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A 20th Century Fox Retrospective Scrapbook: 1987


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1987 started on a pretty good note with the sinuous suspense film Black Widow, with Debra Winger as an FBI agent obsessed with her current case: that of a murderous woman, played by Teresa Russell, who left many dead husbands in her wake. The whole production benefited from two well-drawn leading performances and strong direction from Bob Rafelson.

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Thios was followed by the candy floss fantasy Mannequin, which nevertheless received an Oscar nomination for the song "Nothing's Gonna Stop Us Now"

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Things perked up again with the deliriously quirky and refreshing Raising Arizona, a comic crime tale that was full of visual innovations and had a super-talented cast, including Nicholas Cage, Holly Hunter, John Goodman, and Frances McDormand, to play out the Coen Brothers' sharp script.

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next up, Matthew Broderick and Helen Hunt were out to save some lab monkeys in Project X.

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Predator was an immensely successful horror film that spawned many sequels and take-offs in the years to follow.

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Revenge of the Nerds II: Nerds in Paradise proved that even after the nerds had their revenge, they still wanted more.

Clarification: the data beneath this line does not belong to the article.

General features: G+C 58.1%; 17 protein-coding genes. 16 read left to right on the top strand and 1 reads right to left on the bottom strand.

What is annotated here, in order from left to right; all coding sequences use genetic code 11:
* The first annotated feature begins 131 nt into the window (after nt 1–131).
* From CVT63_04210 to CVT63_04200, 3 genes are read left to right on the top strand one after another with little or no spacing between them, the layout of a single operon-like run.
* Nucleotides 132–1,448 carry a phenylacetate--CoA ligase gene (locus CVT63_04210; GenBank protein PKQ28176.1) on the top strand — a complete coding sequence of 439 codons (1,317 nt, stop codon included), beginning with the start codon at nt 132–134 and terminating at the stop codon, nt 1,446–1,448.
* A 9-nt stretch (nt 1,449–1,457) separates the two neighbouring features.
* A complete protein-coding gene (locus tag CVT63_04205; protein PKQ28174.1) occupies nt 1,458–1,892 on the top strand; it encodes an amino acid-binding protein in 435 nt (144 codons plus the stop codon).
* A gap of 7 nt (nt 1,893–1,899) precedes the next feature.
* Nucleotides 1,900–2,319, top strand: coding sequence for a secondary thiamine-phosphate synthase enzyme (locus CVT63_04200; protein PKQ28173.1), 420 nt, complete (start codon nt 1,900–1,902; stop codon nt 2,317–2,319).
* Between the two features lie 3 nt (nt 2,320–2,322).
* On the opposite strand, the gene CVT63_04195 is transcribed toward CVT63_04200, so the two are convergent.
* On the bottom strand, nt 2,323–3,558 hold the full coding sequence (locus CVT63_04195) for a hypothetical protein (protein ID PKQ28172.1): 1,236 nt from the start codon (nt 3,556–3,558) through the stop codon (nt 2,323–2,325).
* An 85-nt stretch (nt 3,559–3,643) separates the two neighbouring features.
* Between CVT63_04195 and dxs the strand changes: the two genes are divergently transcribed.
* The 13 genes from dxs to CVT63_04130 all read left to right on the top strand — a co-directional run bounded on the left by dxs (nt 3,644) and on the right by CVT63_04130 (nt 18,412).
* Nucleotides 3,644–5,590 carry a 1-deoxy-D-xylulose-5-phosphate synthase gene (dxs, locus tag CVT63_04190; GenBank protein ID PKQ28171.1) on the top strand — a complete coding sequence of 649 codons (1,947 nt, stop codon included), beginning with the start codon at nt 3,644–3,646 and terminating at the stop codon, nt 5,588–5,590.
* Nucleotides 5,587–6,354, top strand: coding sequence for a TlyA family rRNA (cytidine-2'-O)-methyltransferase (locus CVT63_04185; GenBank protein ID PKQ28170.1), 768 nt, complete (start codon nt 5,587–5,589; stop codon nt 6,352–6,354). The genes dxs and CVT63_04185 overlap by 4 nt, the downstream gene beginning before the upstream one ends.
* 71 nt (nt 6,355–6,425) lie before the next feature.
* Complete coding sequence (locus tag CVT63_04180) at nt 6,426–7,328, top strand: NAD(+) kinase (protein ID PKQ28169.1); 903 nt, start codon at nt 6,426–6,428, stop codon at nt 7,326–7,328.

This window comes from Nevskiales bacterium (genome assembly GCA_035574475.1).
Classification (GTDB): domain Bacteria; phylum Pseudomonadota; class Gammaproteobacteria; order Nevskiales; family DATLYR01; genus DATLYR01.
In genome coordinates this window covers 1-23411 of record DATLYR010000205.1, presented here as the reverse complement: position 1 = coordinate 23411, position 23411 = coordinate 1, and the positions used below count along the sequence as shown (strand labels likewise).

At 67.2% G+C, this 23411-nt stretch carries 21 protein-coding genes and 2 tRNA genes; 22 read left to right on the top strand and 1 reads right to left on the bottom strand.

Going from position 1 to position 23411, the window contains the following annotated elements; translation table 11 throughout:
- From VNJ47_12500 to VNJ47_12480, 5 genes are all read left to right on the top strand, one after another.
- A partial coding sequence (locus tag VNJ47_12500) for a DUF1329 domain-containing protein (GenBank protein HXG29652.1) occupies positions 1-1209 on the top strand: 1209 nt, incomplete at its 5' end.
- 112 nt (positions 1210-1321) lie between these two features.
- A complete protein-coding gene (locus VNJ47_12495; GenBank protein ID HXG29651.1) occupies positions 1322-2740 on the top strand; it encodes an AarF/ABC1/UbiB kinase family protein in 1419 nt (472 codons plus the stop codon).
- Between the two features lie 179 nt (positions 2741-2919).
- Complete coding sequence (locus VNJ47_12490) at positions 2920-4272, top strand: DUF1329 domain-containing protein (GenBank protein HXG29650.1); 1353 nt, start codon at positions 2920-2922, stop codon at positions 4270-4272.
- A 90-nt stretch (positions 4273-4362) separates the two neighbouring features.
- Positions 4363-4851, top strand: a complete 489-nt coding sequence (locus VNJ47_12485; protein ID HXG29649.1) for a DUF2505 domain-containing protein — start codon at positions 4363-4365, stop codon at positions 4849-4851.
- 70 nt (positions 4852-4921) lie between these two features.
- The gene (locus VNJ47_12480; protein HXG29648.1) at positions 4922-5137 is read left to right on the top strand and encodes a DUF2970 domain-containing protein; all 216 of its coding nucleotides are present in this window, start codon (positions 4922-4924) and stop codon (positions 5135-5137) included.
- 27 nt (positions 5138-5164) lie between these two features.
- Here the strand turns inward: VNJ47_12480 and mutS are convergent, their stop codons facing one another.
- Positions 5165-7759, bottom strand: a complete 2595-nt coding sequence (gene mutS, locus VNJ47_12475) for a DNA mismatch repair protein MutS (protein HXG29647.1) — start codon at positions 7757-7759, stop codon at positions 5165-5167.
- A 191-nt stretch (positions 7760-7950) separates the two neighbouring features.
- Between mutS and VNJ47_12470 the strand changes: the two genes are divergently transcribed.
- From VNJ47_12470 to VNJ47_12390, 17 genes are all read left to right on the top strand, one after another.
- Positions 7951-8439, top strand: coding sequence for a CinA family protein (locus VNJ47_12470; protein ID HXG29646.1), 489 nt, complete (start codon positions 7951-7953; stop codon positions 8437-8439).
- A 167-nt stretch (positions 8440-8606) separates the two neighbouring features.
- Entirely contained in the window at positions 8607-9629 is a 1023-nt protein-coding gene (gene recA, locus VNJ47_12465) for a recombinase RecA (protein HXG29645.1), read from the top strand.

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The Pick-Up Artist was a teen film crossed with crime in the background. It had to make some edits to get a PG-13. This was the final film for longtime character actress Mildred Dunnock, part of the films eclectic supporting cast (Danny Aiello, Dennis Hopper, Vanessa Williams, Harvey Keitel, Victoria Jackson, Lorraine Bracco, Christine Baranski)

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The Princess Bride, a cinematic version of a fractured fairytale, was enough of an audience favorite to win the audience prize at the Toronto Film Festival. Its been charming children ever since. It was the film debut for Robin Wright.

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Big Shots was a teen crime film

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The Sicilian was a Mario Puzo adaptation directed by Michael Cimino.

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Less Than Zero was an example of a polarizing film, but Robert Downey Jr. got fine reviews across the board for his portrayal of a young addict on the downward spiral. The film also featured Andrew McCarthy, Jami Gertz, and James Spader, and introdused a hit cover version of the 60s rock song "A Hazy Shade of Winter"